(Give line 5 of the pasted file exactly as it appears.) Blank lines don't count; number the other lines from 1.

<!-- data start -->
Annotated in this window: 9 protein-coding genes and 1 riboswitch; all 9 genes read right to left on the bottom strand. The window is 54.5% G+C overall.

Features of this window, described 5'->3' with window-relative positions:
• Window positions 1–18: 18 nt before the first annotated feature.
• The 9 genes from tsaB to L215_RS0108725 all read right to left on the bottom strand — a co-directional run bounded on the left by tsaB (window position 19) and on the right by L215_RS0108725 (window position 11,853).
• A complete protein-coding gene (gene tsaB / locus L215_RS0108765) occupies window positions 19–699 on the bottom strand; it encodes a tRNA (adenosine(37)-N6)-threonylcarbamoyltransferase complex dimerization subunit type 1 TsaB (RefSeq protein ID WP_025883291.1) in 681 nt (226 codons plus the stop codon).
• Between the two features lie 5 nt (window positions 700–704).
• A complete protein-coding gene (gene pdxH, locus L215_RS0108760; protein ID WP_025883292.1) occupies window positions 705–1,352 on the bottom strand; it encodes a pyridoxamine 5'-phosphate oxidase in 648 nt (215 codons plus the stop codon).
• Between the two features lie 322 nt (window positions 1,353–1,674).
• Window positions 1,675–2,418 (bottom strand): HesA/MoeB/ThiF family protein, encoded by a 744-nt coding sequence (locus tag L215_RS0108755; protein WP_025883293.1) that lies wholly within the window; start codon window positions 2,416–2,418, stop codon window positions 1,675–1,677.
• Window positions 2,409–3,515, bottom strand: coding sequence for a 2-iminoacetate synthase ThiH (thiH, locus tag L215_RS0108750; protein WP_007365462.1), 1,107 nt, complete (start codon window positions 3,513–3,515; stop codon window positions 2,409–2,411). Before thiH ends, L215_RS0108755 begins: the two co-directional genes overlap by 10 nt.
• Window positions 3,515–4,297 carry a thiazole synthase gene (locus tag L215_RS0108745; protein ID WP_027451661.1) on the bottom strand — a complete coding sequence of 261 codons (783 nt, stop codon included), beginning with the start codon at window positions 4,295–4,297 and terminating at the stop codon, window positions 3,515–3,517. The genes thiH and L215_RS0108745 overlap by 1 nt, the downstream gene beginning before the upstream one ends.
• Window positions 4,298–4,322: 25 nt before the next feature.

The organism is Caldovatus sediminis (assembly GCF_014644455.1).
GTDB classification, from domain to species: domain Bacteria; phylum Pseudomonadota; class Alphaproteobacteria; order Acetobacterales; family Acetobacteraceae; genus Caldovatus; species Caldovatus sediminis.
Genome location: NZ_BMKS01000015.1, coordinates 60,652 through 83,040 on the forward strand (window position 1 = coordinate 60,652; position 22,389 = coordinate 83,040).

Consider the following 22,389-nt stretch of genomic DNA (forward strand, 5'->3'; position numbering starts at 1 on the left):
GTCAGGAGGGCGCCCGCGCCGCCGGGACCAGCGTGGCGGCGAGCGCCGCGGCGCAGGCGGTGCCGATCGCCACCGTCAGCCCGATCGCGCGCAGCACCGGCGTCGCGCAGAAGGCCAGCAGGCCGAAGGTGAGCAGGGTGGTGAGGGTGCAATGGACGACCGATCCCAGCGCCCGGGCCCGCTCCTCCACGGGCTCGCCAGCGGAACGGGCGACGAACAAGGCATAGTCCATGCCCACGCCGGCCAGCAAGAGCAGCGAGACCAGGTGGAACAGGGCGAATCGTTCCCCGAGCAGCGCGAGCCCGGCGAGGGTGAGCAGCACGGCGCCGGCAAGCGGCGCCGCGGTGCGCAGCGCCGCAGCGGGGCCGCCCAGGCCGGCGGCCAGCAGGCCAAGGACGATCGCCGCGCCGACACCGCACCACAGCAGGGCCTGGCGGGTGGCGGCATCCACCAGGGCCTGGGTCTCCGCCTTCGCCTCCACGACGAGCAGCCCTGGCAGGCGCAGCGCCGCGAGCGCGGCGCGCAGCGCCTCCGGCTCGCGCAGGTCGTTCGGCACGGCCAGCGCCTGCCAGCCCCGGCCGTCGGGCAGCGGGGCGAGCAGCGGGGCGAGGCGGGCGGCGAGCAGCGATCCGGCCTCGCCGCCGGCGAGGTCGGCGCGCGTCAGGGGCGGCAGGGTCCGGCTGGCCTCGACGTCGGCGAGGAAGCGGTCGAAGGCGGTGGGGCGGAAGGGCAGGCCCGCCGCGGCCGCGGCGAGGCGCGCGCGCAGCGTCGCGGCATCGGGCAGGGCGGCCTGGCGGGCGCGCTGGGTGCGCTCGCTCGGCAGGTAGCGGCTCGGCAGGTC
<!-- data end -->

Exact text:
• A complete protein-coding gene (gene tsaB / locus L215_RS0108765) occupies window positions 19–699 on the bottom strand; it encodes a tRNA (adenosine(37)-N6)-threonylcarbamoyltransferase complex dimerization subunit type 1 TsaB (RefSeq protein ID WP_025883291.1) in 681 nt (226 codons plus the stop codon).